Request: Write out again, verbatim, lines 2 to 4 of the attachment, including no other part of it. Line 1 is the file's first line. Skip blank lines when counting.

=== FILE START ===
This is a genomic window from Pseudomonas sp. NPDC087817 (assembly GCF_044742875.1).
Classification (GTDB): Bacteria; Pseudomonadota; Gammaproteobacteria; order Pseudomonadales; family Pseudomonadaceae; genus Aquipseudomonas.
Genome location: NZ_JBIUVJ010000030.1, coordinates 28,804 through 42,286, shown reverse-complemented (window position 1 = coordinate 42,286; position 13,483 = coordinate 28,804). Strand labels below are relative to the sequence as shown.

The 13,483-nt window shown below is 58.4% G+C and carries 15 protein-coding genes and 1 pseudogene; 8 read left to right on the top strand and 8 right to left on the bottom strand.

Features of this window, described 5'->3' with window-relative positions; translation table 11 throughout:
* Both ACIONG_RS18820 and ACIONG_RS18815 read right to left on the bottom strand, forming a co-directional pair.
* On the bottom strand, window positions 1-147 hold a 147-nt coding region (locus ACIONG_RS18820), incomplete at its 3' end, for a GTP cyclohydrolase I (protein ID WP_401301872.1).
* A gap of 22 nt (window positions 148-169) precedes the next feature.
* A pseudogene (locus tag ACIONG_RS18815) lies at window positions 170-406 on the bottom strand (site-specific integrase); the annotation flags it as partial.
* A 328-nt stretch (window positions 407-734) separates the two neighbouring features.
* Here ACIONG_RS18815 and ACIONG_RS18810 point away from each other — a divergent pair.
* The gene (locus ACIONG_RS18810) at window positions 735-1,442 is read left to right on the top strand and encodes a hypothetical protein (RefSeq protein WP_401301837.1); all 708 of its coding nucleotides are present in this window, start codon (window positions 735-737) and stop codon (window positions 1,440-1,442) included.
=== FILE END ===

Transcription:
Classification (GTDB): Bacteria; Pseudomonadota; Gammaproteobacteria; order Pseudomonadales; family Pseudomonadaceae; genus Aquipseudomonas.
Genome location: NZ_JBIUVJ010000030.1, coordinates 28,804 through 42,286, shown reverse-complemented (window position 1 = coordinate 42,286; position 13,483 = coordinate 28,804). Strand labels below are relative to the sequence as shown.

The 13,483-nt window shown below is 58.4% G+C and carries 15 protein-coding genes and 1 pseudogene; 8 read left to right on the top strand and 8 right to left on the bottom strand.